From the art institution to instituent praxis: configurations of power in the contemporary European art world
Item statusRestricted Access
Embargo end date02/07/2021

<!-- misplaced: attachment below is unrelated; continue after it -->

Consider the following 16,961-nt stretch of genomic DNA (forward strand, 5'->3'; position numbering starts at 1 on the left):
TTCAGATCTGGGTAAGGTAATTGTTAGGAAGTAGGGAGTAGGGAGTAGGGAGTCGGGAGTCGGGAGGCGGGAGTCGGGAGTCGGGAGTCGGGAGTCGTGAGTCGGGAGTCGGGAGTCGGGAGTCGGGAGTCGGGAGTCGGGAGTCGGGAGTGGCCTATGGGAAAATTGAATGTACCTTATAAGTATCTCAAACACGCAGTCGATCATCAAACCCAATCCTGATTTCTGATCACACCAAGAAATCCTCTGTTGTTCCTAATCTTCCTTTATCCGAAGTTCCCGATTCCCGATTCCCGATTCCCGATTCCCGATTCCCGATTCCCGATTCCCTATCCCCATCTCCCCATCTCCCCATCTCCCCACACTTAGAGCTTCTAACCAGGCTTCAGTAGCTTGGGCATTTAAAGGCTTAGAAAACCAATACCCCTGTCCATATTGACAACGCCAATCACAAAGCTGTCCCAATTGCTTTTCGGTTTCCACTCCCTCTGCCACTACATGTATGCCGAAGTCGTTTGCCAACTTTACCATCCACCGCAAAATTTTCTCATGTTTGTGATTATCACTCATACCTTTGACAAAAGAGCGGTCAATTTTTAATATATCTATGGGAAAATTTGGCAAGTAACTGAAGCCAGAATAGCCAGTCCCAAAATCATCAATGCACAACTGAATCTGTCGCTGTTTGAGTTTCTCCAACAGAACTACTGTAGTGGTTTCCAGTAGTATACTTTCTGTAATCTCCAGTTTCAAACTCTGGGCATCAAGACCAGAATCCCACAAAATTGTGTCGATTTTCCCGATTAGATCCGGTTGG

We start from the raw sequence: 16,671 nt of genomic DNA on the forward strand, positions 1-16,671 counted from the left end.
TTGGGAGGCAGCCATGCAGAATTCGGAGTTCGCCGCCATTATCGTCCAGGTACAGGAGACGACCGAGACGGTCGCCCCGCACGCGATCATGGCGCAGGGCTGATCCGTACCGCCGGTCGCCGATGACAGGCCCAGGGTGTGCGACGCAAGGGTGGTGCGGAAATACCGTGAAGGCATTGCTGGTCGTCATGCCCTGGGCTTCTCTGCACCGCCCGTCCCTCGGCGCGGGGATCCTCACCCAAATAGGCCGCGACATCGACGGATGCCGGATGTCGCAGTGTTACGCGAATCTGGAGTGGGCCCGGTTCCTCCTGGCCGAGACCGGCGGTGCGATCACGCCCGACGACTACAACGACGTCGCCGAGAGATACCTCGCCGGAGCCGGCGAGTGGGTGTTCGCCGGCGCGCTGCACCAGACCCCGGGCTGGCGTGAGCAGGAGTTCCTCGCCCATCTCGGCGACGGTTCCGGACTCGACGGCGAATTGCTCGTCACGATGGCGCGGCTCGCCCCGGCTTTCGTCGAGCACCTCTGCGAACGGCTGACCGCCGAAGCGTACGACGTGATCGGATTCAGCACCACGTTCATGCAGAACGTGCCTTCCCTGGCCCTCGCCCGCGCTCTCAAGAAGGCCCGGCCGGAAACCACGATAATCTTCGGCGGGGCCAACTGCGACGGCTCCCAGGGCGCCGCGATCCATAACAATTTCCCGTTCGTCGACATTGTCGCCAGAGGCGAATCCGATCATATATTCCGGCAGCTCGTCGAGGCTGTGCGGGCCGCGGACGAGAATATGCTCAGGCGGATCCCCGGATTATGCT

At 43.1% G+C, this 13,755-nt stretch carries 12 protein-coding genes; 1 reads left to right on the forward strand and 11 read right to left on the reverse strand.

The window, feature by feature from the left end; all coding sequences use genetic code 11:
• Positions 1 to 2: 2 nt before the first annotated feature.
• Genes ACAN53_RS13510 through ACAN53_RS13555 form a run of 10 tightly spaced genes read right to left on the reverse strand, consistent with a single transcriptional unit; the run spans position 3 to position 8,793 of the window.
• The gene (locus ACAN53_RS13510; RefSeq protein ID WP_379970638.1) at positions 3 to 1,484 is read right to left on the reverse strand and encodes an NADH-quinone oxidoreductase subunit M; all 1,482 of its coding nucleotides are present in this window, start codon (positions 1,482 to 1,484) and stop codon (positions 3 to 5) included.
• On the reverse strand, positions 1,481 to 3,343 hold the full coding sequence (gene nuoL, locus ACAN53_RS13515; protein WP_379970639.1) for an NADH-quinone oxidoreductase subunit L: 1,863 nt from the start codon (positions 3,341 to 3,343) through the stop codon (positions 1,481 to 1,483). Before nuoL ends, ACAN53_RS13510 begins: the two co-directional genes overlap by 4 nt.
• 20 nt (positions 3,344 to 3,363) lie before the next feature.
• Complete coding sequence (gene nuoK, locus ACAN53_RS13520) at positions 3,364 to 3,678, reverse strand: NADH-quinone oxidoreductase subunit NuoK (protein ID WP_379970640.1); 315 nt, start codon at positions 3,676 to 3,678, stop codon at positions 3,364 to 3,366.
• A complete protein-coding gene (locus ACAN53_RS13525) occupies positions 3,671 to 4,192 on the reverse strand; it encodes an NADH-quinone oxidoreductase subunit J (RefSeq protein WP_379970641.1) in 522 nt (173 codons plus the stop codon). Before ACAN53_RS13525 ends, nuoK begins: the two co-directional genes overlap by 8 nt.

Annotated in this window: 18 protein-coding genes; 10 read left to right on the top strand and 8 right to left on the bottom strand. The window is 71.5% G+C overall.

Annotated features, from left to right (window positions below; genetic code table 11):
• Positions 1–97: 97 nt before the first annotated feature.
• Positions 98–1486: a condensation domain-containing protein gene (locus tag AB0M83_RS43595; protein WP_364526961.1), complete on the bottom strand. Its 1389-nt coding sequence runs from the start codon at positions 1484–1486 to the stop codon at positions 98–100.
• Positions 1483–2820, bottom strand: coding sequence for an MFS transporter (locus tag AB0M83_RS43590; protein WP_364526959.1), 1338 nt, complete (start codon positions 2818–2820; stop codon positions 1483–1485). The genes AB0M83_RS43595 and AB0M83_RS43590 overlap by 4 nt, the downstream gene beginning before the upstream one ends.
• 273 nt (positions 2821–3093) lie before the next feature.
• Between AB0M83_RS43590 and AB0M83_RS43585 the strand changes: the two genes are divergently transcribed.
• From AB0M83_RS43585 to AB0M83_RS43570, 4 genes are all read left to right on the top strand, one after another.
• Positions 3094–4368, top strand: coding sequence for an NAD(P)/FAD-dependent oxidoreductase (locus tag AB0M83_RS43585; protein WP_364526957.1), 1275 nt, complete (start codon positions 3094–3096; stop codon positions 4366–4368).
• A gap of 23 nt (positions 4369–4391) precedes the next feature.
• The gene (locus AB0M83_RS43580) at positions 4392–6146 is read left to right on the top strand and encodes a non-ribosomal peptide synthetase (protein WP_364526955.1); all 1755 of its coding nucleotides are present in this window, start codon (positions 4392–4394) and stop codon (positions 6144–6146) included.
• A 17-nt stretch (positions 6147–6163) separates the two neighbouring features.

The thesis is the outcome of research that considers ontological and political conceptualisations of the notion of institution in relation to practices and discourses in the contemporary European art world and the power relations therein. The concept of ‘instituent praxis’, as theorised in Pierre Dardot and Christian Laval’s Common: On Revolution in the 21st Century (2019), is centrally employed. The thesis proposes an extended theoretical framework around this concept, taking into account the late capitalist socio-political condition and responding to aspirations for political autonomy. Τhe conceptual move from institution to instituent praxis is advocated in the belief that the second concept enables a more productive angle from which to address configurations of power in the context of contemporary art institutions and across their diversity in Europe. The first part of the thesis delineates this move from institution to instituent praxis. Chapter 1 traces definitions of institution in accounts of European (neo)avant-gardes and threads of Institutional Critique. Chapter 2 outlines instituent praxis, i.e. the collective and common creation of significations that can become rules of law. The concept’s engagement with notions of power and the creation of the historically new is accentuated against other (politically transformative) understandings of institution. The analysis also expands on Félix Guattari’s ideas on signification and the production of subjectivity through affect – already incubated in Dardot and Laval’s definition. Chapter 3 deploys this theoretical framework and speculates on art-institutional intersections with non-art-world practice – around issues of labour organisation, managerialism, algorithmic and institutional infrastructure. In the second part (Chapters 4, 5 and 6), art-world case studies are further dissected in three thematic sets. First, discourse in the art world, in relation to Michel Foucault’s notions of power and parrhesia, as well as concepts of (counter-)publics. Secondly, a geopolitically minded contribution to the discourse on experimental European art institutions. Finally, the condition of the real, as advocated by instituent praxis and portrayed in alter-, para- and mock-institutions. Overall, the analysis underlines interweavements between affect / desire and the production of meaning as rule-making; sketches the contribution of instituent praxis to political transformation; and ponders on persisting or parallel functions of power.